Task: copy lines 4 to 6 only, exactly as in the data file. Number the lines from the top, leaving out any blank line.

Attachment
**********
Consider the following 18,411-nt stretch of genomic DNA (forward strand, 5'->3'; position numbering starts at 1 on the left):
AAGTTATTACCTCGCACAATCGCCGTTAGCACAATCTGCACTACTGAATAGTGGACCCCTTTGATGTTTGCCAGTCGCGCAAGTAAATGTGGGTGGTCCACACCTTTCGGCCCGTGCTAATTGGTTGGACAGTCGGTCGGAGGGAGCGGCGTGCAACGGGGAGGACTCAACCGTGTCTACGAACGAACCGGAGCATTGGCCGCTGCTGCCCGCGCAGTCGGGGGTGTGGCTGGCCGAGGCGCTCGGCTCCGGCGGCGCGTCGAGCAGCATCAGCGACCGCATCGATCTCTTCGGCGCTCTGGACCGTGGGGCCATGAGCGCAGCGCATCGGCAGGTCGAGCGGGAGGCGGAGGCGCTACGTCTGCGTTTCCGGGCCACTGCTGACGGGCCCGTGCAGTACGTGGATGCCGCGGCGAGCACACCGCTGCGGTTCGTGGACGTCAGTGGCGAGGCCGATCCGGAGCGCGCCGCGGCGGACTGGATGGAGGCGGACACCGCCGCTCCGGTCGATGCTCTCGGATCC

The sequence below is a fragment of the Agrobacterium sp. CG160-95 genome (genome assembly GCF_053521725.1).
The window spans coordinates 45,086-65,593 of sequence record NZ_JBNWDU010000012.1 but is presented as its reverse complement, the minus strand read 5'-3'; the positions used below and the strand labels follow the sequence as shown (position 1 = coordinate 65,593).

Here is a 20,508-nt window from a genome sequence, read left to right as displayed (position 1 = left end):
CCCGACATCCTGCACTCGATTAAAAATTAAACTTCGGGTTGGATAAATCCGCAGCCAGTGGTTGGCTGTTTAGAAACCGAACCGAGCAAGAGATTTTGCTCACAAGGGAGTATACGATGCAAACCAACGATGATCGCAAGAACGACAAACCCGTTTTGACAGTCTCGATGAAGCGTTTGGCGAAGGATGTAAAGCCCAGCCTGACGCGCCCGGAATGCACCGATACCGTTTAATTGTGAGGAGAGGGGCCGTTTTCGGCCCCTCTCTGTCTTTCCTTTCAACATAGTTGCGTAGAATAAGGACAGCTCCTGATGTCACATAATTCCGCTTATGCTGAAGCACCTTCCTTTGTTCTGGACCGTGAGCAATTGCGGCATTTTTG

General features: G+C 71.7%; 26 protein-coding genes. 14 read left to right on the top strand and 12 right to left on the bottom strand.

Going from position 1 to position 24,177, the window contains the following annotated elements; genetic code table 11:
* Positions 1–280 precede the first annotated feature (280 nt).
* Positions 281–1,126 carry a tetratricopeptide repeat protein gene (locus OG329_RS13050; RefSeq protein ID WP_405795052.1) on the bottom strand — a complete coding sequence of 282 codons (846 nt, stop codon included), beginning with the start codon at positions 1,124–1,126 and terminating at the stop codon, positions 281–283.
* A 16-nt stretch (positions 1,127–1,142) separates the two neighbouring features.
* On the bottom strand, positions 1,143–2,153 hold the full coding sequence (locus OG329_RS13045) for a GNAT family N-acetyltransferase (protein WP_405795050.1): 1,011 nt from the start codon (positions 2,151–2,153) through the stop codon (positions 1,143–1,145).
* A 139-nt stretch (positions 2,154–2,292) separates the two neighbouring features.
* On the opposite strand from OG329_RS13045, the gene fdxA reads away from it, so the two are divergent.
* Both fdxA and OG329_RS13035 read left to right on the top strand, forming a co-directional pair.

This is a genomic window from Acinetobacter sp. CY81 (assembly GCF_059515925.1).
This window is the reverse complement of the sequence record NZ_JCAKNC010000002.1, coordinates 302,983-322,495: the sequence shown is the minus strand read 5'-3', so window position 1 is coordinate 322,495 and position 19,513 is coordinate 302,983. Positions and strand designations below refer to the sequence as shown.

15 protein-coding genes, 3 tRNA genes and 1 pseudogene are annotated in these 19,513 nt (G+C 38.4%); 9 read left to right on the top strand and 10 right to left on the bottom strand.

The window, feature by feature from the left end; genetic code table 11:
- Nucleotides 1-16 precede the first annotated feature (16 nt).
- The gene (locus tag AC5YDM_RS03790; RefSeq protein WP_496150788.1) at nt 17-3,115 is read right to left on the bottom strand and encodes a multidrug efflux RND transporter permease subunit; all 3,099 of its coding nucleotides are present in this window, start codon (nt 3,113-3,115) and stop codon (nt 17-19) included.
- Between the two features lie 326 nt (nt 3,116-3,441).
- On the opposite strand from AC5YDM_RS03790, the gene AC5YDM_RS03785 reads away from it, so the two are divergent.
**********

The window spans coordinates 45,086-65,593 of sequence record NZ_JBNWDU010000012.1 but is presented as its reverse complement, the minus strand read 5'-3'; the positions used below and the strand labels follow the sequence as shown (position 1 = coordinate 65,593).

Here is a 20,508-nt window from a genome sequence, read left to right as displayed (position 1 = left end):
CCCGACATCCTGCACTCGATTAAAAATTAAACTTCGGGTTGGATAAATCCGCAGCCAGTGGTTGGCTGTTTAGAAACCGAACCGAGCAAGAGATTTTGCTCACAAGGGAGTATACGATGCAAACCAACGATGATCGCAAGAACGACAAACCCGTTTTGACAGTCTCGATGAAGCGTTTGGCGAAGGATGTAAAGCCCAGCCTGACGCGCCCGGAATGCACCGATACCGTTTAATTGTGAGGAGAGGGGCCGTTTTCGGCCCCTCTCTGTCTTTCCTTTCAACATAGTTGCGTAGAATAAGGACAGCTCCTGATGTCACATAATTCCGCTTATGCTGAAGCACCTTCCTTTGTTCTGGACCGTGAGCAATTGCGGCATTTTTG